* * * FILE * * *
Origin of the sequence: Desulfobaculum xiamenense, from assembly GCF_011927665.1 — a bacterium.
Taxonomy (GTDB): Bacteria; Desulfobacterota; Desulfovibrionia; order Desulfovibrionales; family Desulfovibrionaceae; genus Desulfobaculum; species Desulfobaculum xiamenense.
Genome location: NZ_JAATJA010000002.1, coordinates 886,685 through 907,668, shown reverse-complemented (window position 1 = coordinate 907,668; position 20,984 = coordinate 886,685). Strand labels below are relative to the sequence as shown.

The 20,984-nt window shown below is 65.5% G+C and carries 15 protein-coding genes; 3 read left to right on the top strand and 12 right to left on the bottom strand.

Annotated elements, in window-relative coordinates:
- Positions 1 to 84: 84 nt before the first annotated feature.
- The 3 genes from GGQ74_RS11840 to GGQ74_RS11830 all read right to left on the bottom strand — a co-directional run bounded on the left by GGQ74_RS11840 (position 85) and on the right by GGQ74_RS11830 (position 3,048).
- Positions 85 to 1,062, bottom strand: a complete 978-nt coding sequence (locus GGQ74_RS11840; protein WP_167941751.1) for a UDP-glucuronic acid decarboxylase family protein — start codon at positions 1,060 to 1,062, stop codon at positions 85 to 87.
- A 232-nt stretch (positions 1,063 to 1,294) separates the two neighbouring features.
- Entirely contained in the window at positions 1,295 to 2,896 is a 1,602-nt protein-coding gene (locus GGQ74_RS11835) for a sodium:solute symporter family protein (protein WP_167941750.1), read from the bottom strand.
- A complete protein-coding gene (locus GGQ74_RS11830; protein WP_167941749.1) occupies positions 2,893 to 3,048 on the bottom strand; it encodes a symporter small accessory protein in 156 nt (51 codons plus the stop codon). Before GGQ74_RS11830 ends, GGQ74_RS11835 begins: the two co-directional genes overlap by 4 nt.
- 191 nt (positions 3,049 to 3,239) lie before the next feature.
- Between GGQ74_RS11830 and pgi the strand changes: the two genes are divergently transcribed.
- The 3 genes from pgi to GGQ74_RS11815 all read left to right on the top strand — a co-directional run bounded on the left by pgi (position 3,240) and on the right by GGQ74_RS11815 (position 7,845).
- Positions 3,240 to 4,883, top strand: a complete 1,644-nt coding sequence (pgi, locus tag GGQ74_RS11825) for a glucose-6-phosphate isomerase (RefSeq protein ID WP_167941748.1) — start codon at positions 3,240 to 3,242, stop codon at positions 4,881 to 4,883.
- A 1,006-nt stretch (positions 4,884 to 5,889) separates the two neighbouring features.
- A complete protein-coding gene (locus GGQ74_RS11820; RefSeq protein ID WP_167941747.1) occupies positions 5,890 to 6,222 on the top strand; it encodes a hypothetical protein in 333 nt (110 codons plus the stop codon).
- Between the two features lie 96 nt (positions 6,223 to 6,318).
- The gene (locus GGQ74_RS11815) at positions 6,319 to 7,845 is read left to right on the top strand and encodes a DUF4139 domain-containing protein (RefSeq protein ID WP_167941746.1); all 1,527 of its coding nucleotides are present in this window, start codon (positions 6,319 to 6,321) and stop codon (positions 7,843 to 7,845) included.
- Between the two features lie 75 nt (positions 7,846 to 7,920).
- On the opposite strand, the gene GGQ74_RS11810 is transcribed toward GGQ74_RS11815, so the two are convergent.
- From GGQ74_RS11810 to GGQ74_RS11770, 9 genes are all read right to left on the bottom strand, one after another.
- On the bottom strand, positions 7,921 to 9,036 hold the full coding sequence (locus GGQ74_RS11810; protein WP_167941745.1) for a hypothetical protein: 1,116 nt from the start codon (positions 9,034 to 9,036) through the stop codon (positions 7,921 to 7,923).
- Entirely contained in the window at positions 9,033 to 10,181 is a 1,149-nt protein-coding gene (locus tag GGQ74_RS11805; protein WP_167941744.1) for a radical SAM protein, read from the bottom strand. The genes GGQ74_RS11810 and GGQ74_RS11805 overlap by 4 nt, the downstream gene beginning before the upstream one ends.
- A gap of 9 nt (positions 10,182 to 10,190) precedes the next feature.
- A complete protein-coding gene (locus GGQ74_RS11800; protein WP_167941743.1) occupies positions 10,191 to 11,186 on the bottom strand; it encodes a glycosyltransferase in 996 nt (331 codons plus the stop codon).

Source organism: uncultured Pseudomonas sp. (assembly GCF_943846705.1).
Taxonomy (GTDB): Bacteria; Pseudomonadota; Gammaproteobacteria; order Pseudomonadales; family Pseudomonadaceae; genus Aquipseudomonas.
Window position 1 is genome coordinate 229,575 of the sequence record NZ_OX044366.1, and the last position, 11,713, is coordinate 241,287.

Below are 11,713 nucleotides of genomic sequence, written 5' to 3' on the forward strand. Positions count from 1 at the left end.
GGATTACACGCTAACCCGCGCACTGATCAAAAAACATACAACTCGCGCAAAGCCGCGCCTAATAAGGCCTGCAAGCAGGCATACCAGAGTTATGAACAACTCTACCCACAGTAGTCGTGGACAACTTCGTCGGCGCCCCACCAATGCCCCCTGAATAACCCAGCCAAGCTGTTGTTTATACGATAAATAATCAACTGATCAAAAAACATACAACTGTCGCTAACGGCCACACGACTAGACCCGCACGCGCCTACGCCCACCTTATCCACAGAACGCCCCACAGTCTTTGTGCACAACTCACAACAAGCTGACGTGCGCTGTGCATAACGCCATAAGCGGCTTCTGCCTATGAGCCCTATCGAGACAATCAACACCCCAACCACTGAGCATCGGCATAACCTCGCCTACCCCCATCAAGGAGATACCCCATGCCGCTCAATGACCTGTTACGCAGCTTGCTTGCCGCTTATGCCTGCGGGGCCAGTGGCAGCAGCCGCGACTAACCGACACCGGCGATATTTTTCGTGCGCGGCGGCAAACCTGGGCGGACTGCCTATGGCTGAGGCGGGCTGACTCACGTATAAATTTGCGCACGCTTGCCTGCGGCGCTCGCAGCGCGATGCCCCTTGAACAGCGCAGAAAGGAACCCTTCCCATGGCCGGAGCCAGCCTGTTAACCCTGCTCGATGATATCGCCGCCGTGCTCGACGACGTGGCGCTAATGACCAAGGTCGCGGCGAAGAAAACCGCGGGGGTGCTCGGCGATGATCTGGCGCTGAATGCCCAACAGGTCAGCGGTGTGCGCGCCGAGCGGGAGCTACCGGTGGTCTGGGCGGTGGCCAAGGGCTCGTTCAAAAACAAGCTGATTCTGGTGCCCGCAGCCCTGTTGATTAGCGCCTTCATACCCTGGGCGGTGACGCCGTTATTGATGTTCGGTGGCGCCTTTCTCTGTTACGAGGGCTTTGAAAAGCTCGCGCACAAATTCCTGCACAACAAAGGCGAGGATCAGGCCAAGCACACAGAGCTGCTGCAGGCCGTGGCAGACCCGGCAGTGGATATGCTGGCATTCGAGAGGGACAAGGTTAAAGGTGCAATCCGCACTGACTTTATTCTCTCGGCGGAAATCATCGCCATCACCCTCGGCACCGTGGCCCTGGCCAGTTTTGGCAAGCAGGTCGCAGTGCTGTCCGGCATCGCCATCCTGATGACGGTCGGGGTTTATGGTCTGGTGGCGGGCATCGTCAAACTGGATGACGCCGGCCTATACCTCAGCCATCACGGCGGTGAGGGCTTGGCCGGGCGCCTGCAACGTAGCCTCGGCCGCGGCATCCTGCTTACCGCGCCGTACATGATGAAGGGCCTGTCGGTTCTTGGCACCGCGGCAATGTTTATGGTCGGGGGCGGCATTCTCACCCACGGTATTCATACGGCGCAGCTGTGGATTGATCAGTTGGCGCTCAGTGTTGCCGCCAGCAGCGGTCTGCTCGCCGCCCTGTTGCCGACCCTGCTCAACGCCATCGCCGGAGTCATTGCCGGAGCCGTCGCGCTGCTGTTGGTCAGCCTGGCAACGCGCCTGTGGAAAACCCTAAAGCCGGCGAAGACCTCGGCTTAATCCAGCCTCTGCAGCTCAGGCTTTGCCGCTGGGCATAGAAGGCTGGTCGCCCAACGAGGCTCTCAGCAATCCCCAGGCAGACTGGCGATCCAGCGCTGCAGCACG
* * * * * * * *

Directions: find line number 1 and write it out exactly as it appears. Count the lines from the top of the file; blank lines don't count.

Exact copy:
Origin of the sequence: Desulfobaculum xiamenense, from assembly GCF_011927665.1 — a bacterium.